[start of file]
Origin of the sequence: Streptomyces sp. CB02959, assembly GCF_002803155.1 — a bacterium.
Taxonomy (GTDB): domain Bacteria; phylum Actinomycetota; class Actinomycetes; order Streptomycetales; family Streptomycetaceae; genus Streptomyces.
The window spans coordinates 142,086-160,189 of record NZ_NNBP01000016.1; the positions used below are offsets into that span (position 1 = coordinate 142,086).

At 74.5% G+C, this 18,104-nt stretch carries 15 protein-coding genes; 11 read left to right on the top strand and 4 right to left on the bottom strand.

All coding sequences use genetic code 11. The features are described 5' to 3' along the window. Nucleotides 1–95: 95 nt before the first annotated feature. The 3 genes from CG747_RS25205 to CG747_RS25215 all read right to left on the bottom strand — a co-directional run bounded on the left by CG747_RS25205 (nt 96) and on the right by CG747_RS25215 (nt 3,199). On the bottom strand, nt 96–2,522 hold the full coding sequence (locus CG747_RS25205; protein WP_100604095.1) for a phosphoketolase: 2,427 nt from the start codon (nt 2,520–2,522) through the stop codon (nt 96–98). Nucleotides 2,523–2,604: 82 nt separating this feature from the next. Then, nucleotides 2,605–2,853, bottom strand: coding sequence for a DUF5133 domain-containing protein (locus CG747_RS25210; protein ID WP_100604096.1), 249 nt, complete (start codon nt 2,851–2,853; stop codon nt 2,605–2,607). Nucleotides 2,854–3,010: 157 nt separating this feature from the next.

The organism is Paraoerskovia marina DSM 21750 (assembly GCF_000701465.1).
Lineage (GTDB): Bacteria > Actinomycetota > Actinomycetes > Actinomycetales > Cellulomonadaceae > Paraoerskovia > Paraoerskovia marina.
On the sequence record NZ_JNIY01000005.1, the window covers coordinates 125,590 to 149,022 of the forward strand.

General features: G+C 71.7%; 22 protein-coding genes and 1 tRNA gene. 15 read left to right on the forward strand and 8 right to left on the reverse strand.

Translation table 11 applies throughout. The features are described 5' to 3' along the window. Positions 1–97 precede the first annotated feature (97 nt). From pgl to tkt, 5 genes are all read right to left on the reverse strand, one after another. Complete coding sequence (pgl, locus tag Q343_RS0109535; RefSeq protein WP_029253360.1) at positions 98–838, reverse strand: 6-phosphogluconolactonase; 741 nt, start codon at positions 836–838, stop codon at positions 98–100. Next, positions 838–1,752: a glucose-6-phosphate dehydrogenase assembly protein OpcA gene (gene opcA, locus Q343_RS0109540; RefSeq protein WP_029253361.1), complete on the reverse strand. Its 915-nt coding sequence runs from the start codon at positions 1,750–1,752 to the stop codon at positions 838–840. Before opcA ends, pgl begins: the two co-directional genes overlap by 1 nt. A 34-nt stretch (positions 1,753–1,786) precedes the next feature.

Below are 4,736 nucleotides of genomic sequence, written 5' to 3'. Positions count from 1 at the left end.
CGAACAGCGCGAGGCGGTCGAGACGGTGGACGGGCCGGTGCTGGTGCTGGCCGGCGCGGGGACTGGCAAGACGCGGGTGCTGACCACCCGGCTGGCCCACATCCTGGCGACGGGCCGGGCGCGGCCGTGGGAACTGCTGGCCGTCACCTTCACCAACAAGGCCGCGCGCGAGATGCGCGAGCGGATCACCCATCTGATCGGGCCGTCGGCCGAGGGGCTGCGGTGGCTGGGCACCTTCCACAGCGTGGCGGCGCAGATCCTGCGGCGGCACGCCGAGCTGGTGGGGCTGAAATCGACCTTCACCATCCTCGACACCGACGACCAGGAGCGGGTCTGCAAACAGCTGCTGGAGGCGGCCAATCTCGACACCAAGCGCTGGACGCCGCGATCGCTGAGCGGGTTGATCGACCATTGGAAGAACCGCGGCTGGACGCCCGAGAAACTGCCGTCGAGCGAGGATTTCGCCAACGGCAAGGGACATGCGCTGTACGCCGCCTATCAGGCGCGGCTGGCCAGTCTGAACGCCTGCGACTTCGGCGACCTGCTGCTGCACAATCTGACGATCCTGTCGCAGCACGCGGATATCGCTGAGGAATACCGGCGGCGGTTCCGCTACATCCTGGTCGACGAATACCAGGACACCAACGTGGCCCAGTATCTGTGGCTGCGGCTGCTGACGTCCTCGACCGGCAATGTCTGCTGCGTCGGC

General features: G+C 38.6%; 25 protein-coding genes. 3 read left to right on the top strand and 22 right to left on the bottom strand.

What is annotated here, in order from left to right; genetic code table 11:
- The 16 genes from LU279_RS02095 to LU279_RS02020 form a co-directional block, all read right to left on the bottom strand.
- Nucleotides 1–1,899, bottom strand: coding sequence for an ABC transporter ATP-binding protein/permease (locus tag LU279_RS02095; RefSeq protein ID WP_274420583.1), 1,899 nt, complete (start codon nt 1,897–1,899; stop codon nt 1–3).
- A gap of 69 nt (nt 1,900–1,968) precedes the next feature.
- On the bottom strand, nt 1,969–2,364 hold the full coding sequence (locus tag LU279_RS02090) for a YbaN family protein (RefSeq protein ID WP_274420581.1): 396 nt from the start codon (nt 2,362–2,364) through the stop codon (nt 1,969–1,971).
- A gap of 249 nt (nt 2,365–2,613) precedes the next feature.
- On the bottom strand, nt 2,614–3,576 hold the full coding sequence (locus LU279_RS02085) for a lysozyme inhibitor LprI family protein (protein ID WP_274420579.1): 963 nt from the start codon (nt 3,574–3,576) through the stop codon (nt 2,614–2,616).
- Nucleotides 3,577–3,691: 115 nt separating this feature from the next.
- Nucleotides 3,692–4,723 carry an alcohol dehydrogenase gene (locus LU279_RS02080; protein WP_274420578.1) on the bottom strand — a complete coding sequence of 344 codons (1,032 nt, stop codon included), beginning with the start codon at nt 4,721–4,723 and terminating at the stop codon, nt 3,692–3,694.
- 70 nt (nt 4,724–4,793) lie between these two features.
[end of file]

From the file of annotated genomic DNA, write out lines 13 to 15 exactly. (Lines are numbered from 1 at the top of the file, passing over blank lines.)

General features: G+C 38.6%; 25 protein-coding genes. 3 read left to right on the top strand and 22 right to left on the bottom strand.

What is annotated here, in order from left to right; genetic code table 11:
- The 16 genes from LU279_RS02095 to LU279_RS02020 form a co-directional block, all read right to left on the bottom strand.